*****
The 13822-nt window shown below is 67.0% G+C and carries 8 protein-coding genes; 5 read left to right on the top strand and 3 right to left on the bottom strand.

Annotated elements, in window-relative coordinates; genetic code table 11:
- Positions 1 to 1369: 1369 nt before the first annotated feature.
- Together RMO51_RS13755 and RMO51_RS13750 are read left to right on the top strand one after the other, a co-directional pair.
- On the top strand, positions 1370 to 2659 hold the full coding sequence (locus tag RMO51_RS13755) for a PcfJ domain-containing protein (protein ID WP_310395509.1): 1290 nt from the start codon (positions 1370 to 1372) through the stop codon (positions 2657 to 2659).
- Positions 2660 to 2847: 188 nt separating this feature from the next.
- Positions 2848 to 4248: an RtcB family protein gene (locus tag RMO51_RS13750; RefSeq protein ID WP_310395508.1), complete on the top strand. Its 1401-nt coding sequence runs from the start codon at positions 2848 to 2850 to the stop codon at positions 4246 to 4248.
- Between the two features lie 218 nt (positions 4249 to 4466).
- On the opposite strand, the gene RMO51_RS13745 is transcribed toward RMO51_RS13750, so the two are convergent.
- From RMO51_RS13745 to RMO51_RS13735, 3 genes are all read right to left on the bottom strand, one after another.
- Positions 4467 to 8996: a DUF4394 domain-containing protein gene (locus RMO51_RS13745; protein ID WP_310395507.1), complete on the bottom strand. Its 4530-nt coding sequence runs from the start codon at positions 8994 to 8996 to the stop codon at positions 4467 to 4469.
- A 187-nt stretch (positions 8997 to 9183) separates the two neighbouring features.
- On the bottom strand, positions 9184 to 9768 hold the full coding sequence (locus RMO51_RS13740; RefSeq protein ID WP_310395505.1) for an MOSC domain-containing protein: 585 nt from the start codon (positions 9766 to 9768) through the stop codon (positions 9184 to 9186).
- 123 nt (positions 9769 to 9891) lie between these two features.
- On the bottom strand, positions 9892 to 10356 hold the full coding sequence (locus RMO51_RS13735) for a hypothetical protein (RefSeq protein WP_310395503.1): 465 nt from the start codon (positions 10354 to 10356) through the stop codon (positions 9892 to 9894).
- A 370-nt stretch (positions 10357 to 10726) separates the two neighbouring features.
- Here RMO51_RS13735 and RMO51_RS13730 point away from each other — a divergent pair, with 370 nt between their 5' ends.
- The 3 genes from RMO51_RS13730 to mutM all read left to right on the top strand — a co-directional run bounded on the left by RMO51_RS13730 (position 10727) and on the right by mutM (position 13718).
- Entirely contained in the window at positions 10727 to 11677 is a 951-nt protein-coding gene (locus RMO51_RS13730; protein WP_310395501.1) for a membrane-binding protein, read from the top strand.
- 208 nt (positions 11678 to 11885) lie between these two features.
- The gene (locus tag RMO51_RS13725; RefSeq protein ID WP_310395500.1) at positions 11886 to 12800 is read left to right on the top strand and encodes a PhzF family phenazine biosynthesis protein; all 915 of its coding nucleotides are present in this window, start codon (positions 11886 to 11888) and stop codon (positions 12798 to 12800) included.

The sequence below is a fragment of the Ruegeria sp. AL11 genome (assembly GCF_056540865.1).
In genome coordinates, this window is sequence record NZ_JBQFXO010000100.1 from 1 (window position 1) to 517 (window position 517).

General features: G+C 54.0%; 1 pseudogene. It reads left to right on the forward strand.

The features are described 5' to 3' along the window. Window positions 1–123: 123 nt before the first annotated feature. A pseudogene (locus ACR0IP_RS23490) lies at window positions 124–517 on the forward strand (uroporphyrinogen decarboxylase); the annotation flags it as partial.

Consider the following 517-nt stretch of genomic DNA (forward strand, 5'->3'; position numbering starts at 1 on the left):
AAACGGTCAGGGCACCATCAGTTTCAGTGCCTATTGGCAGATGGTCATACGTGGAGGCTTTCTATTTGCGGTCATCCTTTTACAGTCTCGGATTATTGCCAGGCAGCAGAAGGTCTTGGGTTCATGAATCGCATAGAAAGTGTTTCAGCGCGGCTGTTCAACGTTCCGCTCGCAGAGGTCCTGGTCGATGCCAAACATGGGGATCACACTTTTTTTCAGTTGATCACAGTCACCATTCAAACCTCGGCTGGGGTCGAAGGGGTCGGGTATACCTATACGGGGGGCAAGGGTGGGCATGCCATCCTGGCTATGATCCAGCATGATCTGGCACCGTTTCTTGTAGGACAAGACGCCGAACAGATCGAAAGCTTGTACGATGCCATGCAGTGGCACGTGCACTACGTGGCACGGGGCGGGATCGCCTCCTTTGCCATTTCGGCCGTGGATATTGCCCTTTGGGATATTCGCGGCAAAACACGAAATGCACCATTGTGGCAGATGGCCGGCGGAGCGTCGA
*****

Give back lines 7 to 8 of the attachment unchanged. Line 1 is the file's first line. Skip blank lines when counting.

- Positions 2848 to 4248: an RtcB family protein gene (locus tag RMO51_RS13750; RefSeq protein ID WP_310395508.1), complete on the top strand. Its 1401-nt coding sequence runs from the start codon at positions 2848 to 2850 to the stop codon at positions 4246 to 4248.
- Between the two features lie 218 nt (positions 4249 to 4466).